1 (15-oz.) can unsalted chickpeas, rinsed and drained (we used regular salted chickpeas)
2 tsp. toasted sesame oil
1 tsp. garlic powder
½ tsp. kosher salt, divided
½ tsp. ground ginger
3 Tbsp. tahini (sesame seed paste), well stirred
1 tsp. grated peeled fresh ginger
1 tsp. grated fresh garlic
1 tsp. rice vinegar
3 Tbsp. hot water
4 tsp. Sriracha chili sauce
2 tsp. water
¼ cup thinly sliced green onions
½ tsp. black and white sesame seeds (we could only find white sesame seeds)
Preheat your oven to 400 degrees.
Rub the sweet potatoes with the canola oil*, piercing the sweet potatoes liberally all over using a fork. Place the sweet potatoes in the oven (we lined our rack with aluminum foil before placing the sweet potatoes in the oven). Cook the potatoes for 1hour or until they’re tender (we cooked ours for 1 hour). Take the potatoes out of the oven (aluminum foil included if you’re using it) (don’t turn the oven off) and let them cool, splitting each one in half lengthwise, gently scoring the inside flesh with the tip of a knife.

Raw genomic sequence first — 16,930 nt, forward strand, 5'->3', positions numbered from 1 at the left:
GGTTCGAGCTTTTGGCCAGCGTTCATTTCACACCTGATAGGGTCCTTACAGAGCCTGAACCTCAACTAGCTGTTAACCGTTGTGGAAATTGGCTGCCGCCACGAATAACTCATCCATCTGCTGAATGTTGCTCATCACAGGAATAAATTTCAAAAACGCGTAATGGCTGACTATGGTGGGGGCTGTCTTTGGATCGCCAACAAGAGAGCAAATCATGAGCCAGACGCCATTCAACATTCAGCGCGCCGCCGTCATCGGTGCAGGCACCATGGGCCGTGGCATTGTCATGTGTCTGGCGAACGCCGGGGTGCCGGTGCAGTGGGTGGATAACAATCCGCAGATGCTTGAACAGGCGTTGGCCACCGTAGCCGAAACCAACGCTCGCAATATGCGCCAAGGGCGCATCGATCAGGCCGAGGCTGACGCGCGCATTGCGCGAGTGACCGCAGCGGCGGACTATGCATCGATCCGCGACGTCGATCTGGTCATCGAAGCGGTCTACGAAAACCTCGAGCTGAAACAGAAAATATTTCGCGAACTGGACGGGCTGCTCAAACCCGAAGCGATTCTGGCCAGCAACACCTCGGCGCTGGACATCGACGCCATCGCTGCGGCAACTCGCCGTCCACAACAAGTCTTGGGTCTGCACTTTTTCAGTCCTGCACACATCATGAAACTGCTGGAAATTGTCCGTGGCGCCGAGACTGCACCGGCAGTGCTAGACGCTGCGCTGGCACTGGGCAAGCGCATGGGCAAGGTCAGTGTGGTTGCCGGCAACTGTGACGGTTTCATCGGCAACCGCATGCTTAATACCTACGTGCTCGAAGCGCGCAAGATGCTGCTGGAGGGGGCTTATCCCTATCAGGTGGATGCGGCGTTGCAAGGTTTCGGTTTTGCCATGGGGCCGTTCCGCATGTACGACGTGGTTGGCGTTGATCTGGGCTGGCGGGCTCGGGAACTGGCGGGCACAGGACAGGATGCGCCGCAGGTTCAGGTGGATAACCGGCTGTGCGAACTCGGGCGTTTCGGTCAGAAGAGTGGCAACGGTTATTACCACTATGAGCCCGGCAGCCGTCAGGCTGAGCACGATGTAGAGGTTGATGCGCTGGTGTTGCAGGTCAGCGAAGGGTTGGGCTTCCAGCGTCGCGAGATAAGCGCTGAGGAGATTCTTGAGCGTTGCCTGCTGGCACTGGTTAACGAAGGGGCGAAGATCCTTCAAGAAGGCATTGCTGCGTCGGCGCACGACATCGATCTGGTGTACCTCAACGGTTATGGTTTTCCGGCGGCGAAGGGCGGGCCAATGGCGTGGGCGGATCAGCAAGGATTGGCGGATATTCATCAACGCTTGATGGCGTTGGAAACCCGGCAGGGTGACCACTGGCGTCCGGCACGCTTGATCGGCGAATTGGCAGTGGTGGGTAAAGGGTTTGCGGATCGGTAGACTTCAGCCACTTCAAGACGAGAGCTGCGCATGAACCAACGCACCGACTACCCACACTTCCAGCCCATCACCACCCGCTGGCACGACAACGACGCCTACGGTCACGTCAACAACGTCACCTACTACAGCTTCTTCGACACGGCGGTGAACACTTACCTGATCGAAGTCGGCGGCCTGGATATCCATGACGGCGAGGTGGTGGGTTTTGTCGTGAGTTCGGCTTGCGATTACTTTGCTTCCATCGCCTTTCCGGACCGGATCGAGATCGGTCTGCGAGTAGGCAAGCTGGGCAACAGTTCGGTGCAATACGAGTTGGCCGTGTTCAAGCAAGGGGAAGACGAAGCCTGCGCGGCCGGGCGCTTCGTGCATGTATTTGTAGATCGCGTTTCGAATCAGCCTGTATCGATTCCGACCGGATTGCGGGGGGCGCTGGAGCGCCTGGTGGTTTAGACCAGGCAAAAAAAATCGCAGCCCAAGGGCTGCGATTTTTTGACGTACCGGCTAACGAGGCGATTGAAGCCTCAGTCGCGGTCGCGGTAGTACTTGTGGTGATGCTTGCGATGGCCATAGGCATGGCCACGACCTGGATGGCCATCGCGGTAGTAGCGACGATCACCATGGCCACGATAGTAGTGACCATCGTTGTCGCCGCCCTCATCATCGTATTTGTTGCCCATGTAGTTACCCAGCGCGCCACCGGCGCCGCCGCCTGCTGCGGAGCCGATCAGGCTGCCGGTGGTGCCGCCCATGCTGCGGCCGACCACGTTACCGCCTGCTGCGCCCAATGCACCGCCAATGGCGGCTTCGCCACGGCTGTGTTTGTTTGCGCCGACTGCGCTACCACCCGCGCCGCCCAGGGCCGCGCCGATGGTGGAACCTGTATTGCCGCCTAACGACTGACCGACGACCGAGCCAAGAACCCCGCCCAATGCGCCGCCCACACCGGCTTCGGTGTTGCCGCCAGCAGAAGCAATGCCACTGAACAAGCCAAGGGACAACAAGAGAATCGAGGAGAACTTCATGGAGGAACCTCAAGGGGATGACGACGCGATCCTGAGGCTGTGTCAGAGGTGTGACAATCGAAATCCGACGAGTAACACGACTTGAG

Take a baking sheet out (we lined ours with aluminum foil) and put the chickpeas on it, blotting the chickpeas dry afterwards with paper towels. Pour the sesame oil over the chickpeas, tossing the chickpeas afterwards to make sure they’re coated all over. Sprinkle on the garlic powder, ¼ teaspoon salt, and the ground ginger, tossing again to coat. Place in the oven to cook for 30 minutes total, stirring the chickpeas around after every 10 minutes.
Take a mixing bowl out and stir together the tahini, grated ginger, grated garlic, and rice vinegar in it. Pour the 3 tablespoons of hot water in, mixing until the tahini mixture looks smooth and loose.
In a different bowl, stir together the sriracha and 2 teaspoons of water just until combined. For each sweet potato half, drizzle on 2 teaspoons of the tahini mixture, a little bit of the remaining salt, and topping each with the chickpeas, some of the remaining tahini mix, the sriracha sauce, green onions and sesame seeds.